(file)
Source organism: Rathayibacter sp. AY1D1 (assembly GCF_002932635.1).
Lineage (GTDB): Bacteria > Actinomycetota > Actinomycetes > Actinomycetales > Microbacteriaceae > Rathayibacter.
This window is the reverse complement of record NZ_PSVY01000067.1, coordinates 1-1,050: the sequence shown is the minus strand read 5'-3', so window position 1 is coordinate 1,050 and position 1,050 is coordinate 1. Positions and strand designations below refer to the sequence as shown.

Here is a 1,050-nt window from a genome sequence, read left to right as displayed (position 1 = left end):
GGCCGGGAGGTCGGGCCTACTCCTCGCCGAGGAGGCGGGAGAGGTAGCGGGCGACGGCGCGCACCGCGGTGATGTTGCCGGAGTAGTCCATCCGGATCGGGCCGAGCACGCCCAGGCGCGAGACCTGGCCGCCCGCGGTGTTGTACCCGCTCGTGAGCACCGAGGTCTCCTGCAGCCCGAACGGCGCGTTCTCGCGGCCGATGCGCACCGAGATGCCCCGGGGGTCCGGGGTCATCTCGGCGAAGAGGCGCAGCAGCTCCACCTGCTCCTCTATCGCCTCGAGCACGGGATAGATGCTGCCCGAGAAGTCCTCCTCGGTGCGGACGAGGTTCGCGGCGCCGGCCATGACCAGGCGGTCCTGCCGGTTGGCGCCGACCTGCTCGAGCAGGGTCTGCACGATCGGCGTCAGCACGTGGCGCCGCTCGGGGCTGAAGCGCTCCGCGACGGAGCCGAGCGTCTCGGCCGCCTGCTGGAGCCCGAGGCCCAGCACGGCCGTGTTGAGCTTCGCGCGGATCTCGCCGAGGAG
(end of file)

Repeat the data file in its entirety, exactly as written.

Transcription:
Source organism: Rathayibacter sp. AY1D1 (assembly GCF_002932635.1).
Lineage (GTDB): Bacteria > Actinomycetota > Actinomycetes > Actinomycetales > Microbacteriaceae > Rathayibacter.
This window is the reverse complement of record NZ_PSVY01000067.1, coordinates 1-1,050: the sequence shown is the minus strand read 5'-3', so window position 1 is coordinate 1,050 and position 1,050 is coordinate 1. Positions and strand designations below refer to the sequence as shown.

Here is a 1,050-nt window from a genome sequence, read left to right as displayed (position 1 = left end):
GGCCGGGAGGTCGGGCCTACTCCTCGCCGAGGAGGCGGGAGAGGTAGCGGGCGACGGCGCGCACCGCGGTGATGTTGCCGGAGTAGTCCATCCGGATCGGGCCGAGCACGCCCAGGCGCGAGACCTGGCCGCCCGCGGTGTTGTACCCGCTCGTGAGCACCGAGGTCTCCTGCAGCCCGAACGGCGCGTTCTCGCGGCCGATGCGCACCGAGATGCCCCGGGGGTCCGGGGTCATCTCGGCGAAGAGGCGCAGCAGCTCCACCTGCTCCTCTATCGCCTCGAGCACGGGATAGATGCTGCCCGAGAAGTCCTCCTCGGTGCGGACGAGGTTCGCGGCGCCGGCCATGACCAGGCGGTCCTGCCGGTTGGCGCCGACCTGCTCGAGCAGGGTCTGCACGATCGGCGTCAGCACGTGGCGCCGCTCGGGGCTGAAGCGCTCCGCGACGGAGCCGAGCGTCTCGGCCGCCTGCTGGAGCCCGAGGCCCAGCACGGCCGTGTTGAGCTTCGCGCGGATCTCGCCGAGGAG